To be sure, Hamas maintains illegally in Europe (since it is on the European list of terrorist organisations) its own networks for raising money and for carrying out propaganda via the Al-Aqsa Foundation. On 29 May 2003, the American Department of the Treasury categorised this foundation as a ‘Financier of Terror.’ [3]  But the fund-raising network built by al-Aqsa is important for Hamas[4] and it is not very likely that this organisation will put its existence in danger. Thus, there is infinitesimal likelihood that it would compromise itself by involvement in attacks in Europe or outside the area of conflict, all of which would be contrary both to its strategic interests and to the ideology of the ‘mother community,’ the Muslim Brotherhoods of Egypt, which have always rejected the use of violence outside the  ‘legitimate’ terrain of Jihad.[5]


Yet, there remains on the international level a double risk of terrorism linked to the situation in Gaza but totally independent of direct influence from Hamas.


B) The threat from al-Qaeda (outside Israel)


While the threat from the al-Qaeda movement in the area seems minimal to us, it should be taken all the more seriously in the rest of the world.


A message signed by the ‘National Emir’ of AQMI (al-Qaeda in the Islamic Maghreb), Abdelmalek Droukdel, calling upon ‘Muslims’ to ‘target Jewish interests and Jews’ was disseminated during the weekend of 3 January on many of the Arabic language Islamist websites which are permanently monitored by the ESISC.


The threat from AQMI is aimed at ‘Jewish interests and Jews everywhere in the world, in particular in North Africa.’ The communiqué violently attacks the leaders of Arab countries, who are described as ‘traitors’ and ‘allies of the United States and of Israel.’ Many web surfers reacted to this call by posting messages offering to attack ‘Jewish interests in Morocco’  to avenge ‘the brethren in Gaza.’


Since 2001, ‘Jewish interests’ (if we may take up the Islamist terminology) have been attacked repeatedly in North Africa.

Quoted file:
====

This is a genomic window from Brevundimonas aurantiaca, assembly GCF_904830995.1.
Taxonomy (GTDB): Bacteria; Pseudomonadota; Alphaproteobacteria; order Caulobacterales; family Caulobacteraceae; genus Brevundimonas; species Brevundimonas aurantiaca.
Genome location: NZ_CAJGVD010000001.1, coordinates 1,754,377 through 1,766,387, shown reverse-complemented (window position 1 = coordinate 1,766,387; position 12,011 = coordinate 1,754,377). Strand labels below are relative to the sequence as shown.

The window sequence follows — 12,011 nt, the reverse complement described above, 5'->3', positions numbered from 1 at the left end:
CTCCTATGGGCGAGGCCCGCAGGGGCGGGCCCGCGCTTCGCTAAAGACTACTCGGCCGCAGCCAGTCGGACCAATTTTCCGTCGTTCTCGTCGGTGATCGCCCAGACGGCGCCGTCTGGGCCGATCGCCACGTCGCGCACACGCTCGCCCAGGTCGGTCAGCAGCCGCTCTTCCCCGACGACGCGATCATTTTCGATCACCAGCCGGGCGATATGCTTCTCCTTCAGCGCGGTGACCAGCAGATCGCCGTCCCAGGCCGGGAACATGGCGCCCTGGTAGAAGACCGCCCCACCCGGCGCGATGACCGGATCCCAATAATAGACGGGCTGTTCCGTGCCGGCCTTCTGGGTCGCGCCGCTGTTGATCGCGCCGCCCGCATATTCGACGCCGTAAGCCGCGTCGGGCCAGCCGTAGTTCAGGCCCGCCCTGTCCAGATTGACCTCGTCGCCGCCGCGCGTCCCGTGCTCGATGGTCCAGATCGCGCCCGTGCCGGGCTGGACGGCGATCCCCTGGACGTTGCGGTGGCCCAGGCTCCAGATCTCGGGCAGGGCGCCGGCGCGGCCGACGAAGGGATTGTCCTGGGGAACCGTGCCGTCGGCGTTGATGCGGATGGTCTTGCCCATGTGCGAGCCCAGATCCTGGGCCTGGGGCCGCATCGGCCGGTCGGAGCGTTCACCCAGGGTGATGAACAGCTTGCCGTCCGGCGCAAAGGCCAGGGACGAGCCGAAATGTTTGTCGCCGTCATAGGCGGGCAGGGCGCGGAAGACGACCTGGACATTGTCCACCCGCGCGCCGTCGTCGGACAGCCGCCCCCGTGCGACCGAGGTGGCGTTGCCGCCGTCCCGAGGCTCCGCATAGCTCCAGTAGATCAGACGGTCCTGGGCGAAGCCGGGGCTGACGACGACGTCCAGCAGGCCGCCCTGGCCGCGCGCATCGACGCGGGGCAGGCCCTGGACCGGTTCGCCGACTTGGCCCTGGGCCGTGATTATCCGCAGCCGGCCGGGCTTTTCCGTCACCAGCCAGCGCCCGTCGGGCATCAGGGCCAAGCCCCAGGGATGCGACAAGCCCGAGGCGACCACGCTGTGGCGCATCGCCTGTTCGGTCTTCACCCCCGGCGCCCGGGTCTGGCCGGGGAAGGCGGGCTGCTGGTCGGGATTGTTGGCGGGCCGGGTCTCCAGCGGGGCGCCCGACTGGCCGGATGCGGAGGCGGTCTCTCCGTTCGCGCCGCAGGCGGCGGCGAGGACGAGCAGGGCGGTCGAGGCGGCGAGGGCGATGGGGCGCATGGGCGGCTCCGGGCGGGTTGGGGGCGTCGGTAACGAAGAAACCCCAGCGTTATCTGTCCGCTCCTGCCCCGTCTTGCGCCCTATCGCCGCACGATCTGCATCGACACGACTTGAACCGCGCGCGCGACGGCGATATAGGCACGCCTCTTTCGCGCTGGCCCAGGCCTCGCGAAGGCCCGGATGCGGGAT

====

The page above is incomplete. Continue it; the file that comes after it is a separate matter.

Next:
In 2002, the synagogue of Ghriba, in Djerba, Tunisia, was targeted for a bloody attack. In May 2003, the Moroccan Jewish community was one of the targets of a wave of attacks which caused more than 40 deaths in Casablanca and the embassy of Israel in Mauritania was targeted by an attack on 1 February 2008. On 8 August 2008, AQMI again called for strikes against this embassy.


In North Africa, the targets could be small but influential Jewish communities in Morocco or in Tunisia, as well as the embassy of Israel in Nouakchott. The embassies of Israel in Egypt and in Jordan could also be targeted.


At the same time, the ESISC believes that American and European interests could be targeted in North Africa or elsewhere: the United States is seen as the unconditional supporter of Israel and on Saturday, 3 January the Czech Presidency of the European Union described the Israeli military action as ‘defensive.’


 Finally, it is obvious that Israeli embassies, consulates and commercial or cultural installations are directly threatened worldwide.  


Al-Qaeda could also try to go after European or South American Jewish communities.[6]


      C) The threat of rampant terrorism


Given the ugly climate that reigns in some strata of the Muslim communities in Europe and the serious incidents which have marked some demonstrations in support of Gaza these past few days, including in Paris and London, we believe that isolated terrorist actions against Jewish communities in Europe are possible in the days to come.


One will note that these past several days some especially violent actions were recorded in many countries:


-         On 31 December, two Israeli businessmen selling products from the Dead Sea were fired upon and were wounded in a shopping centre in Copenhagen.


-         On the night of 3/4 January, private housing in Borgherout (suburb of Antwerp) where many Jewish families lived was set afire by arsonists.


-         In the evening of Monday, 5 January, a vehicle on fire was directed at a synagogue in Toulouse.